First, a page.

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Five things that will change with the new R&D Tax Incentive
(Please note that on the 2nd September 2011, Senator Kim Carr announced that the R&D Tax Credit would be renamed the R&D Tax Incentive)
While it seems like an eternity since it was first announced, the new R&D Tax Incentive has finally been passed. So what does that mean for your garden-variety, joe-average company plugging away at research and development?
The R&D Tax Incentive is the key support mechanism used by the government to assist businesses undertaking R&D in Australia. The new program will apply retrospectively from 1 July 2011 and replaces the R&D Tax Concession.
For a long time the R&D Tax Concession only provided a benefit for those already doing R&D, but now, the new R&D Tax Incentive has the ability to actually drive and encourage new innovation that would otherwise not have been undertaken.
The new R&D Tax Incentive will provide a greater benefit for companies undertaking R&D, especially start-ups at the leading edge of innovation in Australia.
In the first year of the program, 2011-12, the government has allocated a total funding pool of $1.8 billion. Most importantly though, the program is an entitlement and eligible applicants can be sure to receive a benefit as long as they qualify - it's not competitive.
So what's different?
1. Larger companies can access the R&D Tax Incentive
The R&D Tax Incentive will allow larger companies, with a turnover up to $20 million and in losses, to potentially access a cash return. This means a lot more companies can now access the R&D Tax Incentive than those that were able to access the R&D Tax Concession.
2. The R&D Tax Incentive will be decoupled from the corporate tax rate
Because the R&D Tax Incentive will be decoupled from the corporate tax rate, the level of the Credit remains the same even if corporate tax rates drop. So if corporate tax rates go down to 29% or 28%, the R&D Tax Tax Incentive will still remain at 45 cents (or 40 cents for R&D entities with turnover of more than $20 million) for every dollar of eligible R&D expenditure regardless of the prevailing company tax rate.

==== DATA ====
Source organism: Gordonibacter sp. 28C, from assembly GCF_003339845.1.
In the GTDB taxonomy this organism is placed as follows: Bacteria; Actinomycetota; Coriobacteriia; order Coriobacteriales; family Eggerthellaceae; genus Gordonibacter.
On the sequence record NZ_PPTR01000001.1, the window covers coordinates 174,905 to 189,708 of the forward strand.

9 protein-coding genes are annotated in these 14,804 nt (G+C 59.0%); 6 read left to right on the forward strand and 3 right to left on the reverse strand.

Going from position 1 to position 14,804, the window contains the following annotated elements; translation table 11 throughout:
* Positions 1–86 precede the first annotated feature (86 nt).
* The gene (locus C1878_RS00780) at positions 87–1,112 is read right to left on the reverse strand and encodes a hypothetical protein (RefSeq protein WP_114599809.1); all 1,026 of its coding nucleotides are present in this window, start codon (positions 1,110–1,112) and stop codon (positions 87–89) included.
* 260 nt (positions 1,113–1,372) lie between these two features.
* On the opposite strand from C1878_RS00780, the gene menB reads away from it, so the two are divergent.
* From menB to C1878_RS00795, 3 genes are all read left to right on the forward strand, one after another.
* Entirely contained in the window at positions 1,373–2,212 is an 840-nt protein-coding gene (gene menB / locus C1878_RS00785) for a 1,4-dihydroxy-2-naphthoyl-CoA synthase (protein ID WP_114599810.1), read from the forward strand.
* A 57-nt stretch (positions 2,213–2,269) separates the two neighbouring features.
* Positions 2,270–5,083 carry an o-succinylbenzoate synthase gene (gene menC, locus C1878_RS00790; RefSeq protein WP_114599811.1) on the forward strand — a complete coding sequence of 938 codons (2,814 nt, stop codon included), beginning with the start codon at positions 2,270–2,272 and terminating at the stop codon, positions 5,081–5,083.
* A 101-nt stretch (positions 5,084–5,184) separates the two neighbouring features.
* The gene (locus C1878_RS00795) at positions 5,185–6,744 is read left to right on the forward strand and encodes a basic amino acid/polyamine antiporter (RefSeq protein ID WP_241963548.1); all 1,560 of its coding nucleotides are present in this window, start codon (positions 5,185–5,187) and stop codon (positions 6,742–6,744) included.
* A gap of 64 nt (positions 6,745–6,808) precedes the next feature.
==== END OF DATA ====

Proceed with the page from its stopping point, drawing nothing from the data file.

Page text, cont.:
3. The rate of benefit will rise
Currently the R&D Tax Concession has a rate of 37.5%, so if you spend $100k on R&D and you're in loss, then you can get $37,500 cash back from the government. With the advent of the new R&D Tax Incentive, that rate goes up to 45% and your cash benefit would be $45,000 in the above scenario, a significant increase. Even if you are looking at the non-refundable tax offset, the rate has increased to 40%.
4. R&D Expenditure is uncapped
Under the R&D Tax Concession, expenditure was capped at $2 million. Now with the R&D Tax Incentive, there is no cap on total R&D expenditure in order to access the cash benefit.
5. The definition of Research and Development has changed
Whereas the test of R&D Tax Concession was to do with 'Innovation and High Technical Risk', the new R&D Tax Incentive now looks at Research and Development from a scientific perspective. This will be daunting and potentially confusing to many long term users of the R&D Tax Concession as well as those that are new to the process.
Those that apply should be reminded that determining eligibility may be a challenge as the program is very detailed and complicated and contains numerous changes from the previous program.
It is also very important to be aware that under the new Tax Services Agent Act 2009, any consultants offering assistance with R&D applications must now be Registered Tax Agents (RTAs).
With the launch of this new program, companies should consider their eligibility early so that they don't miss out. There are numerous examples of companies who miss out because they didn't understand what they needed to do. Companies that may have missed out in the past should revisit their eligibility with the new rules.
At GrantReady we recommend that you review the new guidelines and get some expert advice before launching into an application.
If you have any questions regarding the R&D Tax Concession or R&D Tax Incentive legislation, please contact us on 03 9853 9853.